Oh, please help (1 Viewer)

Users Who Are Viewing This Thread (Users: 0, Guests: 1)

E

ero

Guest
Yeah, yet another nimrod with absolutely no clue on how to solve problems. I seriously think I need to stick with literature... something I actually get. >.<;

Anyhow, I have this problem I need to solve, but have no idea how. It's AP Physics B, so we're still based on Algebra, not Calculus. :)

Here's my problem:

Q: How deep was the Scorpion when its torpedo exploded?

Given/Background: In 1968, the attack submarine U.S.S. Scorpion mysteriously sank in the North Atlantic Ocean. On the night of October 26, 1993, CBS news aired a report on the sinking of the Scorpion with the loss of over 90 seamen. The report interviewed a United State's Navy Admiral who said the Scorpion sank itself when one of its torpedoes accidentally armed itself and exploded. The Admiral also stated that the wreck of the Scorpion was found in 11,500 of water. The evidence from the wreckage indicated that the sub. hit the ocean floor at 30 mph and took only 90 seconds to reach the ocean floor after the explosion. The U.S.S. Scorpion was 30 meters in length, 9 meters in width, and weighed (mass) 3.6 million kg. Water weighs about 1 kg per liter.


So, yeah... all I know is this: *sigh*

  • The formula for finding acceleration of a body through a fluid:
    a= W-R/M
  • a= acce. of sub. through water
  • W= weight of sub.
  • R= resistance of water
  • m= mass of falling object through water
So far, for W, I have 352800000 Newtons (w= m x g -> w= 3.6 x [tex]10^6[/tex] x 9.8) and 3,600,000 kg for m.

... And that's all. -_-;
To tell the truth, I don't see how solving for a helps much. That and I have no idea how to solve for R (resistance of water). I know I have to take in count the time when the sub. reaches terminal velocity (so that within 90s, it's going at constant velocity - 30mph.)I have to get the answers in feet, so I know I have to go from meters to feet and that something has to be cubed.

So, please help. I was able to get the equation and decipher what each letter represents, but I have no idea what to do, or how to proceed next!

I would really, really appreciate the help! :)
 

chroot

Staff Emeritus
Science Advisor
Gold Member
10,097
33
Where did you get this formula a = W-R/M? The drag force is actually dependent upon the square of the velocity.

- Warren
 
E

ero

Guest
Hm? But isn't the velocity changing? How can it be squared when a number is constantly changing? Wouldn't it have to be at constant velocity?

Do I know anything? No, not really. >.<;

Oh, and that was our only given equation. We're to use that for finding the acceleration of the sub. though the water (keeping in mind water resistance, I guess.).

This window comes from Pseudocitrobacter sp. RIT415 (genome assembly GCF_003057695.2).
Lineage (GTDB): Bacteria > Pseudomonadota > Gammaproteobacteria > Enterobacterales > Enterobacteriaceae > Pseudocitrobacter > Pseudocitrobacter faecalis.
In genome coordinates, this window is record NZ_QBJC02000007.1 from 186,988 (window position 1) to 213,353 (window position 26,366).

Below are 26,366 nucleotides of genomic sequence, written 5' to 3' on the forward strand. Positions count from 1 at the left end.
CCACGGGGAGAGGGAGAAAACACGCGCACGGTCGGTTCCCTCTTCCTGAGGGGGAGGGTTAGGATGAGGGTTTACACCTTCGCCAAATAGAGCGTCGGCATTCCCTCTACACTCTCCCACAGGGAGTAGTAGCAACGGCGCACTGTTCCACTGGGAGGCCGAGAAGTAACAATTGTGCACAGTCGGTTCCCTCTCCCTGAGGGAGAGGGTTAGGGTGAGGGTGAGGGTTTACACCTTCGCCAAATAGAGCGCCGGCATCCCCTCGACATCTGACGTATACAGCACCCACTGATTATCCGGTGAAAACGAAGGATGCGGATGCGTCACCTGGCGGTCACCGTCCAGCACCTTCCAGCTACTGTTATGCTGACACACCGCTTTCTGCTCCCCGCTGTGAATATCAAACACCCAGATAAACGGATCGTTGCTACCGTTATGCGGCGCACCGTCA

chroot

Staff Emeritus
Science Advisor
Gold Member
10,097
33
Originally posted by ero
Hm? But isn't the velocity changing? How can it be squared when a number is constantly changing? Wouldn't it have to be at constant velocity?
If the velocity is changing, and the drag depends upon the velocity, then the drag is also changing.
Oh, and that was our only given equation.
What do you plug in for this 'R' when you solve the problem? Your teacher is probably just approximating the drag force as a constant to make the problem easier to solve. Truth be told, however, the drag force is not at all constant, but depends upon the square of the velocity.

In any case, you need to solve for the acceleration of the sub. If R is constant, so is a. You could then use the equation

[tex]v(t) = v_0 + a t[/tex]

to find the velocity as a function of time. That's why your teacher is approximating the drag force as constant -- if it weren't constant, you'd have to use calculus to solve the problem. You're more interested in the position, though, so you can use the equation

[tex]x(t) = x_0 + v_0 t + \frac{1}{2} a t^2[/tex]

to find the position as a function of time.

Do these equations make sense to you? Let me know if they don't, and we can talk about where they come from.

- Warren
 
E

ero

Guest
Well, one of the biggest reasons for my confusion is the fact that we have to solve for R, and I've no idea how. No one (in class) does, actually. Somehow, R, water resistance, has to be solved and left in Newtons.

Does the this: [tex]H_2O[/tex] = 1g = 1[tex]cm^3[/tex] play into the problem at all?

I believe it does, since something has to be cubed, and the only cube I see is in that "formula". But then, would dimensions come into play, to get the cube, I mean? So far, there's only two... but what about the third?

The first equation does make sense, but that's only because I've seen that before. But yet, how to get the velocity to plug in?
The second, I'm afraid, I've never seen before. I guess i'm taking dummy-physics or something... and even then... Oh, jeez.

Oh, and thanks for the help thus far. I'm so grateful! :)
 

The Physics Forums Way

We Value Quality
• Topics based on mainstream science
• Proper English grammar and spelling
We Value Civility
• Positive and compassionate attitudes
• Patience while debating
We Value Productivity
• Disciplined to remain on-topic
• Recognition of own weaknesses
• Solo and co-op problem solving
Top